A taxpayer who submits a quiet disclosure cannot take advantage of any of the guarantees that come with participation in the voluntary disclosure program. The IRS does not consider a quiet disclosure to be an adequate voluntary disclosure for the purposes of triggering the benefits of the voluntary disclosure program. Additionally, when the taxpayer chooses to proceed with a quiet disclosure, the threat of a referral to CI still exists and the probability of severe civil penalties increases. In fact, the IRS has specifically advised taxpayers of the increased scrutiny and dangers of a quiet disclosure, since they do not give even the limited protections afforded to taxpayers by an accepted formal voluntary disclosure. After all, if taxpayers are able to come into compliance using the quiet disclosure process, there is no deterrence for those taxpayers to correct future behaviors. Taxpayers may try to use new and innovative tax concealment techniques because they have the fail-safe of quiet disclosure available to them. While there may be potential benefits in a quiet disclosure, they should carefully be weighed against the potential pitfalls.

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Which Disclosure is “Better”?

Here are some issues that we believe you should consider, before deciding which type of disclosure you want to pursue.

Criminal Protection

The greatest concern for a taxpayer in making the decision to disclose is the fact that the statements made in any disclosure are treated as admissions that may be used against the taxpayer in other civil or criminal proceedings. Unless the taxpayer is disqualified from the voluntary disclosure program, the formal or “noisy” disclosure gives the taxpayer some expectation that there will be no criminal prosecution.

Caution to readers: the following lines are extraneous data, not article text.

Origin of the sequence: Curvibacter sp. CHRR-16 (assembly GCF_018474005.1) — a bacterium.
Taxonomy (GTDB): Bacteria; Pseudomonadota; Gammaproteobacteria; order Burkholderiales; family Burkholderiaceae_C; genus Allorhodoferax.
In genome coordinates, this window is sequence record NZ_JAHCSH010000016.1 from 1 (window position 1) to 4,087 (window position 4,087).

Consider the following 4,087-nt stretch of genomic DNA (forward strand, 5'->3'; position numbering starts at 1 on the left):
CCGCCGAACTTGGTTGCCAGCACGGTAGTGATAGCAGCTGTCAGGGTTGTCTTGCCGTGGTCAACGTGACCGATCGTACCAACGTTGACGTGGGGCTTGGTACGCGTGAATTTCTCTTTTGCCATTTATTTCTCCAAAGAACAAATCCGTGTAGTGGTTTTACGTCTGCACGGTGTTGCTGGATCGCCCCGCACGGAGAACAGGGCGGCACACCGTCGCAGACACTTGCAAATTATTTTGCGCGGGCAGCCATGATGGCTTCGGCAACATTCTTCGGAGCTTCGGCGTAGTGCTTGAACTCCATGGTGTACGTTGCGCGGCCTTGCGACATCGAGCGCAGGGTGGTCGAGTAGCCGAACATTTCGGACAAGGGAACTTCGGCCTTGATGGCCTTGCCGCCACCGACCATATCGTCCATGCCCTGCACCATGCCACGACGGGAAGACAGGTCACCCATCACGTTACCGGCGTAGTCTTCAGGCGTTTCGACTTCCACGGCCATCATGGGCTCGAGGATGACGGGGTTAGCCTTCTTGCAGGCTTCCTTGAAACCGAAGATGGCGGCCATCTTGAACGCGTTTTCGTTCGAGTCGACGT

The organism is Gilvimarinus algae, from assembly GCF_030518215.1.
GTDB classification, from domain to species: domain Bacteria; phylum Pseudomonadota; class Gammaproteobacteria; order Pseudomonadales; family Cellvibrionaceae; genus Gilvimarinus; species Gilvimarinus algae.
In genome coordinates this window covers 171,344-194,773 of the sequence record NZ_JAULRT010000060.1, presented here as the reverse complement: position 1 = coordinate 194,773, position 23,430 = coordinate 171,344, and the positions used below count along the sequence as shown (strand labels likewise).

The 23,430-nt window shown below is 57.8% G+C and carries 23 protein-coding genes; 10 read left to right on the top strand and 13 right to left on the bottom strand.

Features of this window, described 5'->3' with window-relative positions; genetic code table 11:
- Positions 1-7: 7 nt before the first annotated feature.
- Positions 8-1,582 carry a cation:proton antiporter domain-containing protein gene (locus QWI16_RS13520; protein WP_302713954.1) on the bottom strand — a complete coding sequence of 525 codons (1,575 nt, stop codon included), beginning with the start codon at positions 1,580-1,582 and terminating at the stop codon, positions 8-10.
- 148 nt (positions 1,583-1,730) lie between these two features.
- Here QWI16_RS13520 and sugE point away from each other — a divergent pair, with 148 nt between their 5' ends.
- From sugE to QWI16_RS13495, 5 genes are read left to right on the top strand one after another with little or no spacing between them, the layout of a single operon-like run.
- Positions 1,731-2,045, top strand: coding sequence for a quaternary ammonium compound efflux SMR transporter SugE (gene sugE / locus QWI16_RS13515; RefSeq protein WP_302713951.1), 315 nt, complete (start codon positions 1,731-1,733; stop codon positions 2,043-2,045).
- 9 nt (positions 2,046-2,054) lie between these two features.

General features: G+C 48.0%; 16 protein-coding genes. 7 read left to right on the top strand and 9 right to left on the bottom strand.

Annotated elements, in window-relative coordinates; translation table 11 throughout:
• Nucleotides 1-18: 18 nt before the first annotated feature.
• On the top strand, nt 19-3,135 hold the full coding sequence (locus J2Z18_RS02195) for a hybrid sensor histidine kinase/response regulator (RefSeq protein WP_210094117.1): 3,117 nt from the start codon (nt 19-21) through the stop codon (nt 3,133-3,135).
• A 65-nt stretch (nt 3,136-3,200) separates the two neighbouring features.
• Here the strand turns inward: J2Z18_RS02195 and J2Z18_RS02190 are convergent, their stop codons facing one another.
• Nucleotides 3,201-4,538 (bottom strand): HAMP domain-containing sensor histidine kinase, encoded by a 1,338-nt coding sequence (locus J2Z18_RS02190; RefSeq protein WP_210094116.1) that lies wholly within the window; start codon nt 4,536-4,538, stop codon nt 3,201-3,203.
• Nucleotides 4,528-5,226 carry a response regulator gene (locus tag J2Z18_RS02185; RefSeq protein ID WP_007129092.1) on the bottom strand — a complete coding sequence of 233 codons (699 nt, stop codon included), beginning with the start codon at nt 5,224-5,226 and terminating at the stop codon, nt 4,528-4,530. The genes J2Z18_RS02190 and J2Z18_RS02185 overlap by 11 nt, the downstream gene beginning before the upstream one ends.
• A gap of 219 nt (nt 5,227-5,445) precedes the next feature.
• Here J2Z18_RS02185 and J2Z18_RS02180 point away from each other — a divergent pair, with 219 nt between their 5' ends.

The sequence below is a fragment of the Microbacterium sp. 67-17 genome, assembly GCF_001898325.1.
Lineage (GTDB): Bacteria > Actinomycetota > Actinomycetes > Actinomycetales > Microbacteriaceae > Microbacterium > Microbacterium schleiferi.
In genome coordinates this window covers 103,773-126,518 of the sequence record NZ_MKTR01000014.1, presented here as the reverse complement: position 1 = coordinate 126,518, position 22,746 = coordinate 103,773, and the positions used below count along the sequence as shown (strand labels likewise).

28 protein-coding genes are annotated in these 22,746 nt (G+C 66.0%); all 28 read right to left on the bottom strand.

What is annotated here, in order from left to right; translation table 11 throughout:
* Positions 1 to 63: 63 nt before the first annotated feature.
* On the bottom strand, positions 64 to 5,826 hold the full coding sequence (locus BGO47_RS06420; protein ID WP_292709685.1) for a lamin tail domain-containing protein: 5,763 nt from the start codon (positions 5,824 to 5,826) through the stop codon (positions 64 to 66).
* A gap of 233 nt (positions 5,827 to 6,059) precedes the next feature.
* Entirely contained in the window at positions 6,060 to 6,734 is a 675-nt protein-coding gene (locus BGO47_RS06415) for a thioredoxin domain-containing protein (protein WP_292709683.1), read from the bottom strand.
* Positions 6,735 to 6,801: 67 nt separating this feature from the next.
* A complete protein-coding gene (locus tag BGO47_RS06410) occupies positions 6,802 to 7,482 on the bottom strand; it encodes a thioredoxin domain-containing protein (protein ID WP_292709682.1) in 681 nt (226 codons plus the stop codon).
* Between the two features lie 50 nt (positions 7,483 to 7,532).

Taxpayers with undisclosed foreign accounts or interests in foreign entities should consider entering into the voluntary disclosure program because it enables them to become compliant, avoid substantial civil penalties and generally eliminates the risk of criminal prosecution. Those taxpayers who do not submit a voluntary disclosure risk discovery by the IRS and the imposition of substantial penalties; including the fraud penalty, foreign information return penalties, and an increased risk of criminal prosecution.

The voluntary disclosure program is good choice if you have significant undeclared foreign income. The voluntary disclosure program is also a good idea if the facts of your case might give rise to a criminal tax fraud prosecution. For example, if a taxpayer established a foreign trust or foundation to hide the true ownership of the foreign account, or if the taxpayer diverted taxable domestic income to a foreign account.

The voluntary disclosure program is also a good choice if the IRS can prove that the taxpayer willfully failed to report foreign assets or accounts. In determining the applicability of a fraud charge, taxpayers should be aware that the IRS will consider whether the taxpayer is financially sophisticated, whether they controlled the undisclosed foreign or domestic accounts/investments, whether they made frequent deposits to or withdrawals from the undisclosed foreign accounts, or whether they can demonstrate that the taxpayer knew or should have known of their disclosure obligations and they disregarded those obligations.

However, the voluntary disclosure program is not appropriate for all taxpayers with unreported foreign accounts and assets. For example, the voluntary disclosure program may not be the best course of action if:

  1. The taxpayer only had signature authority or power of attorney over an account, but never had beneficial ownership of the funds in the account (i.e., those funds were not yours). For example, when a parent adds a child to an account for convenience or for estate planning purposes. In such a case, the child associated with the account can often come into compliance by filing the delinquent FBARs through the Delinquent FBAR submission procedure, as further discussed below, disclosing the nature of their relationship to the foreign account without making a formal voluntary disclosure submission.